Market research is to provide information that helps the business ‘to recognise and respond to market opportunities and to develop suitable products to marketing needs’.
Primary and secondary data.
There are two main sources of market research-Primary and secondary sources.
This type of research requires obtaining new data. The marketing department gather the data by e.g. Interviews, telephone, post, and questionnaires. Primary data may be collected in the following ways:
Observation- although this is one of the simplest methods of research it is not very efficient. The methods consists of observing whatever is under observation to find out consumer trends.
This method is not effective because some consumers may not behave as they would in normal circumstances also one of the most important things to find out from research is the reasons for the observational behaviour but the observation does not show much of this information.
Sampling surveys- this is the most familiar method used for primary data. The larger the group that is surveyed the more accurate the results would be.
Surveys- This is usually done in the high street, where a random sample of people are questioned. The questionnaires are likely to find information about:
- What type of product (in a range) is preferred and why.
- ‘What expectations the interviewees have of a particular product’
- The satisfaction of a product.
- Ways in which the type of product may be improved.
Random Sampling- ‘the researcher starts with a complete list (the population/sample frame) of the group/market to be surveyed. He or she them determines the size of sample required and chooses that sample from the complete list on a random basis, which means that each individual in the sample had the same likehood of ending up in the same sample.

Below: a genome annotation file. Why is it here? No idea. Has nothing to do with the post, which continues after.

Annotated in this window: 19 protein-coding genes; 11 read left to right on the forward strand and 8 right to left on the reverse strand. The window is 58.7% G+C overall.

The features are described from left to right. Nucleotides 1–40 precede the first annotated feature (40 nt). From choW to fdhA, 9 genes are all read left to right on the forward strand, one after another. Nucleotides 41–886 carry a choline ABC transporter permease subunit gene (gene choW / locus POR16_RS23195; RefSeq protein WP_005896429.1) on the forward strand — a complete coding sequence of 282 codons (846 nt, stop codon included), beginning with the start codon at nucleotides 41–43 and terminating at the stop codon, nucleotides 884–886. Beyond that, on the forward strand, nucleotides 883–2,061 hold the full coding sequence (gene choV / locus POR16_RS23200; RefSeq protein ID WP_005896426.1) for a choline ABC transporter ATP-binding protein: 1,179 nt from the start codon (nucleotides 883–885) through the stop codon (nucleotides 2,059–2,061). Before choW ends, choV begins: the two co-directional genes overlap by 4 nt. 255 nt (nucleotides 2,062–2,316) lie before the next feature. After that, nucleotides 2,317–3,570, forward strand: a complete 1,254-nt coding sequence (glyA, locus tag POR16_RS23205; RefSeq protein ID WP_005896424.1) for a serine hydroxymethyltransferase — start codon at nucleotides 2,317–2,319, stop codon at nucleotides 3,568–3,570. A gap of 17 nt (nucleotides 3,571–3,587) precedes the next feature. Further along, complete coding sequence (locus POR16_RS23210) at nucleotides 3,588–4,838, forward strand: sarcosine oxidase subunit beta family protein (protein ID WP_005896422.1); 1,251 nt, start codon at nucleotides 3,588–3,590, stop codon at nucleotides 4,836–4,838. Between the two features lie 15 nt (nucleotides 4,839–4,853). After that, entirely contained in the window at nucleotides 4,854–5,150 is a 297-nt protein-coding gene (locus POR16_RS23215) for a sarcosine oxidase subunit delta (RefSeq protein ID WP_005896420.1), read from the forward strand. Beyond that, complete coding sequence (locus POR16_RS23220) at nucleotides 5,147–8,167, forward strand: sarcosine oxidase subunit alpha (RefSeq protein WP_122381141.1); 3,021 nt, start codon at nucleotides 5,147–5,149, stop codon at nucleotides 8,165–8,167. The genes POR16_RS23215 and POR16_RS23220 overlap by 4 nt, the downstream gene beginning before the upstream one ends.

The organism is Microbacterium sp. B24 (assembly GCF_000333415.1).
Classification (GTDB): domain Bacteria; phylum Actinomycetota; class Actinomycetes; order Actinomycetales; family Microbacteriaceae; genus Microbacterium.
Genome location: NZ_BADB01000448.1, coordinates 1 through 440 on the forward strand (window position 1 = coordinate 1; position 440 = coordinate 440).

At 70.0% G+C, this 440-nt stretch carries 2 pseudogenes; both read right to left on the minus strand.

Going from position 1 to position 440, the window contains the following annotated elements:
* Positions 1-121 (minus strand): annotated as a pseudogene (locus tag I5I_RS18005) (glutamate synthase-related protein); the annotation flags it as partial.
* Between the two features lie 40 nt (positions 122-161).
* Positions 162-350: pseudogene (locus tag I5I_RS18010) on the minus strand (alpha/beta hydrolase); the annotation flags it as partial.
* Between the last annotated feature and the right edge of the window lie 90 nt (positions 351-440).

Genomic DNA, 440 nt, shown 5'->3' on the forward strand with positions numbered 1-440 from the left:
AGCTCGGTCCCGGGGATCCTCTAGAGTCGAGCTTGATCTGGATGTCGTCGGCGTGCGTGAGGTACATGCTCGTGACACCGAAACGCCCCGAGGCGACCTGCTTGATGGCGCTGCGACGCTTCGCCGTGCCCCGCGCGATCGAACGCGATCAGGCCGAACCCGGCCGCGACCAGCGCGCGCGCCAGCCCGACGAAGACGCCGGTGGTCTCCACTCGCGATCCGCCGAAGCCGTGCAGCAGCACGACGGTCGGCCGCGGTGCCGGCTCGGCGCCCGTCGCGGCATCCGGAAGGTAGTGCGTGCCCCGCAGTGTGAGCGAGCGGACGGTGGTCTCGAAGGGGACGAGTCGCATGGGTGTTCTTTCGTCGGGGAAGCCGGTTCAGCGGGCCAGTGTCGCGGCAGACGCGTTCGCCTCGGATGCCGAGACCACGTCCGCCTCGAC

Cluster Sampling- This method reduces the cost of marketing research by concentrating on sampling a few or one particular area or target market. The method is usually considered to be ‘statistically accurate enough for most market research’.
Quota sampling- These are frequency used by commercial marketing research agencies to decrease the cost. The agencies use secondary sources to divide population into groups. ‘In the case of the consumer research these groups will often be social and/or age. The agency will than decide, an the basis of published statistics, a controlled quotas (of groups) of respondents for each interviewer, in the field eg.interviewer could be told to question 20 car owners aged 18-30, 28 car owners between 31-43, 16 car owners between 44-56. Using this method the agency can be certain that the quotas are an accurate reflection of the total population.
Telephone surveys- this method is less expensive and time consuming. The interviewees are likely to have been selected from lists which are brought by market research firms ‘and which are complied through...